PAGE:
Athlete's Foot Treatments
If precautionary steps don't work, there are several ways you can treat a mild case of athlete's foot at home with over-the-counter antifungal medicines. These include topical products containing the active ingredients clotrimazole, miconazole, terbinafine or tolnaftate [sources: BlueCross BlueShield, Mayo Clinic]. They might be available as sprays, ointments, powders or creams. These products are usually found at local drugstores, and if you use them as directed, chances are that your athlete's foot will be a thing of the past. In general, you will need to apply the product once or a few times a day for a couple of weeks while being careful to keep your feet clean and dry.
If your athlete's foot persists after treatment, you might need to see your doctor. He or she might prescribe a topical medicine that's similar to an over-the-counter medicine, but stronger. These include the ingredients naftifine, butenafine, miconazole and clotrimazole [source: WebMD]. If you try these and still have some signs of athlete's foot, your doctor may give you an oral medication such as itraconazole, fluconazole or terbinafine [source: Mayo Clinic]. As these drugs can have some negative side effects, they are usually reserved for those with severe cases that do not respond to other treatments.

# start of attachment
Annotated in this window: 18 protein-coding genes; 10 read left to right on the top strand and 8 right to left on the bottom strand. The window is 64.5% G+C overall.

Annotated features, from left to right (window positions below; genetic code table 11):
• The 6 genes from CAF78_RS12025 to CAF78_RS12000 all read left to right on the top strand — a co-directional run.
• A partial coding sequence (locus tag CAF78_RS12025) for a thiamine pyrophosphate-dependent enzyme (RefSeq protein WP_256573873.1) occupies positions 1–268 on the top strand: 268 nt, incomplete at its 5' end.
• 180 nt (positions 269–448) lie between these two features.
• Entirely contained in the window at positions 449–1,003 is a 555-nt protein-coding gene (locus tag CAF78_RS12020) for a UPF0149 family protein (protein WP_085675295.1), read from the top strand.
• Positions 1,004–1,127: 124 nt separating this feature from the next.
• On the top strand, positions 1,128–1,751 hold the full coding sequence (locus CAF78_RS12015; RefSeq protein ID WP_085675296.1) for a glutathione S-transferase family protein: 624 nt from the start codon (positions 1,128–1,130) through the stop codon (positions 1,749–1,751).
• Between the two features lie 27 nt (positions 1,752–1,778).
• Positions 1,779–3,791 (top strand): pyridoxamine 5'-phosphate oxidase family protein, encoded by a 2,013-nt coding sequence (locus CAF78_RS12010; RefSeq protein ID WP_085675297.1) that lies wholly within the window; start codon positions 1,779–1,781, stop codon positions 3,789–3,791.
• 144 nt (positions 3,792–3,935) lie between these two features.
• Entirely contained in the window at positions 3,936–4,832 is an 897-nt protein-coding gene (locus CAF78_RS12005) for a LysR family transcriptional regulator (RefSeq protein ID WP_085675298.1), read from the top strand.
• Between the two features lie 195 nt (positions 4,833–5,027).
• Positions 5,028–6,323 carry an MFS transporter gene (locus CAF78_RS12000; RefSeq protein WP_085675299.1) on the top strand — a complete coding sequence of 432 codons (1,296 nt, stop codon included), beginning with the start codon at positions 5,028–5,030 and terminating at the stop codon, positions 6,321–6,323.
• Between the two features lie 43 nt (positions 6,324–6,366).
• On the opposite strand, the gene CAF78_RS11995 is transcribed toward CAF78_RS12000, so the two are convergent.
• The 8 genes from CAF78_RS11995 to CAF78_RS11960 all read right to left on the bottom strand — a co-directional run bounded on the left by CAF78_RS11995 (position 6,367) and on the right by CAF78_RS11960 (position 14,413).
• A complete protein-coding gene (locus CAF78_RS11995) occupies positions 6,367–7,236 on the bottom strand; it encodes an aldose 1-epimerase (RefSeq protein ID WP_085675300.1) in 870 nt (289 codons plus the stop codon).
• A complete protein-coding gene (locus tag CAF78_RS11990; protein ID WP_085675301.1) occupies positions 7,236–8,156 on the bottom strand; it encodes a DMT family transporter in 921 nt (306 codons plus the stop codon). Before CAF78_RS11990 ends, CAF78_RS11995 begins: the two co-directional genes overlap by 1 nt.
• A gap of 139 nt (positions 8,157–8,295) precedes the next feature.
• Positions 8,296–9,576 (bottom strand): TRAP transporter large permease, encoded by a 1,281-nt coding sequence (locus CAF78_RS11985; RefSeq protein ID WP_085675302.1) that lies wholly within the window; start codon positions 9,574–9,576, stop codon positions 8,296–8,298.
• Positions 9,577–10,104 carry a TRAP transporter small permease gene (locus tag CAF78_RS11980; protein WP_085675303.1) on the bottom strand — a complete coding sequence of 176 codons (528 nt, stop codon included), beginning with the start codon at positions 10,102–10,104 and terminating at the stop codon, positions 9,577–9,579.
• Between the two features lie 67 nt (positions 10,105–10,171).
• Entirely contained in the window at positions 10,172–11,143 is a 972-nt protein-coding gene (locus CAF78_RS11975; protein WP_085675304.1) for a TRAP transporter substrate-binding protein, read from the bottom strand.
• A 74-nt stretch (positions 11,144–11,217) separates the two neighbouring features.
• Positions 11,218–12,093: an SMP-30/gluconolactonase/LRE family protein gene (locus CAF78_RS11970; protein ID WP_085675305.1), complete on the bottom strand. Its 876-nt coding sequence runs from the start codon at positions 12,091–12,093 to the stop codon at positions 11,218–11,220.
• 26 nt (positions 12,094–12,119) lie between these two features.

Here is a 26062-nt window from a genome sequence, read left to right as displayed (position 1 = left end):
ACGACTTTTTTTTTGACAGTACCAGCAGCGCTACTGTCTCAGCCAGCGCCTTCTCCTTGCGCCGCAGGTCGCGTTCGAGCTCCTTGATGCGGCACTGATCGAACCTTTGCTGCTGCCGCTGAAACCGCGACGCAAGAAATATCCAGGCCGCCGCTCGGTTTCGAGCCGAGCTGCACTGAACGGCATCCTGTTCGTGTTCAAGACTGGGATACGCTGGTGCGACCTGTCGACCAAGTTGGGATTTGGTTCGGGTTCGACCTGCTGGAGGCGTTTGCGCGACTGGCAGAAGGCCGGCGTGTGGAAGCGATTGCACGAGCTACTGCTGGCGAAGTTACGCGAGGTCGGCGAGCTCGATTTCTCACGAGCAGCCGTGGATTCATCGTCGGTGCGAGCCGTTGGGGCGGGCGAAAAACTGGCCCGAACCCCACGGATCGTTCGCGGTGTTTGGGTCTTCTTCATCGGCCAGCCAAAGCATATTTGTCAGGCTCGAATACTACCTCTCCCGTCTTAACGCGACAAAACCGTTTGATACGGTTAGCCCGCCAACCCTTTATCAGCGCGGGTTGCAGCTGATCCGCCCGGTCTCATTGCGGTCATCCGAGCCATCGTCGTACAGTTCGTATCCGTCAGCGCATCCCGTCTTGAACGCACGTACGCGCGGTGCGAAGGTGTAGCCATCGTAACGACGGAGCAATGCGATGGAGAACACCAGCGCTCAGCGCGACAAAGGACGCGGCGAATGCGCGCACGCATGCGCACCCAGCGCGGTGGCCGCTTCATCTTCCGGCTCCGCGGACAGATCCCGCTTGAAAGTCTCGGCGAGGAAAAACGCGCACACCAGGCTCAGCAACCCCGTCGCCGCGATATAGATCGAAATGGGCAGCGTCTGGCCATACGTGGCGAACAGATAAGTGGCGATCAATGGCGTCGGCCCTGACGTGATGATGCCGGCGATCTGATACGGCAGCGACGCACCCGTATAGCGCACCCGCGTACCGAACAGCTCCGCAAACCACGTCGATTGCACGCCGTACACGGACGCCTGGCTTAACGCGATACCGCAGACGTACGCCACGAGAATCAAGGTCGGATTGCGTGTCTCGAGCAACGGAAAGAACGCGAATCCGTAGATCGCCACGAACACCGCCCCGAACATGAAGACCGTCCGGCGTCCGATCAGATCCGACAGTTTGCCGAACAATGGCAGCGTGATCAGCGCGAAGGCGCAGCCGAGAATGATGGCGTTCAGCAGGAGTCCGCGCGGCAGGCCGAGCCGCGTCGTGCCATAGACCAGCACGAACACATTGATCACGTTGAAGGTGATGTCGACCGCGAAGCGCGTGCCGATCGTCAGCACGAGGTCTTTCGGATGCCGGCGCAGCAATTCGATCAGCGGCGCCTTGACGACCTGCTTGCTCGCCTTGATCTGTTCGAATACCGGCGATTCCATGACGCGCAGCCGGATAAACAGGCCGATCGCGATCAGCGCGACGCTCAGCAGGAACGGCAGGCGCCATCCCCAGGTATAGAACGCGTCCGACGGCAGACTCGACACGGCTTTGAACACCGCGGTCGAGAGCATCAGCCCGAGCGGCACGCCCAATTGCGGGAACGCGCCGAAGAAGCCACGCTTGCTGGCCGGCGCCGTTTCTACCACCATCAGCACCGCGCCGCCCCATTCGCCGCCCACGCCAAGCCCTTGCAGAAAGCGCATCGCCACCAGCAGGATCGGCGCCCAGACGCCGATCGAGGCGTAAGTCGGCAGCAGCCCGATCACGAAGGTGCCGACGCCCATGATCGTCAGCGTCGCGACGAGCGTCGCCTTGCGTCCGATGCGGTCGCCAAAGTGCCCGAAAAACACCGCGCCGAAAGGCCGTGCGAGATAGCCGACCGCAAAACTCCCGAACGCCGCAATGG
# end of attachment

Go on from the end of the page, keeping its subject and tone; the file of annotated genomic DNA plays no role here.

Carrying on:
No matter what treatment you use, taking preventive measures can help you avoid spreading the fungus to others in your home, at your gym, on your sports team or anywhere else until the condition has healed.
For more information on athlete's foot and how to treat it, follow the links below.
Related HowStuffWorks Articles
- American Podiatric Medical Association. "Athlete's Foot." (Accessed 08/19/2009)http://www.apma.org/topics/athfoot.htm
- Blue Cross Blue Shield of North Carolina. "Athlete's Foot." (Accessed 08/19/2009)http://www.bcbsnc.com/content/services/formulary/over-counter-medications/adult-conditions/athletes-foot.htm
- CIGNA. "Athlete's Foot." (Accessed 08/19/2009)http://www.cigna.com/healthinfo/hw28392.html
- FamilyDoctor.org. "Tinea Infections: Athlete's Foot, Jock Itch and Ringworm." March 2009. (Accessed 08/19/2009)http://familydoctor.org/online/famdocen/home/common/infections/common/fungal/316.printerview.html
- Mayo Clinic. "Athlete's Foot." Nov. 22, 2008. (Accessed 08/19/2009)http://www.mayoclinic.com/health/athletes-foot/DS00317
- TeensHealth. "Athlete's Foot." July 2007. (Accessed 08/19/2009)http://kidshealth.org/teen/infections/skin_rashes/athletes_foot.html#
- University of Michigan Health System. "Athlete's Foot." Aug. 11, 2008. (Accessed 08/19/2009)http://www.med.umich.edu/1libr/sma/sma_athletes_crs.htm
- WebMD. "Athlete's Foot." July 2, 2008. (Accessed 08/19/2009)http://www.webmd.com/skin-problems-and-treatments/tc/athletes-foot-topic-overview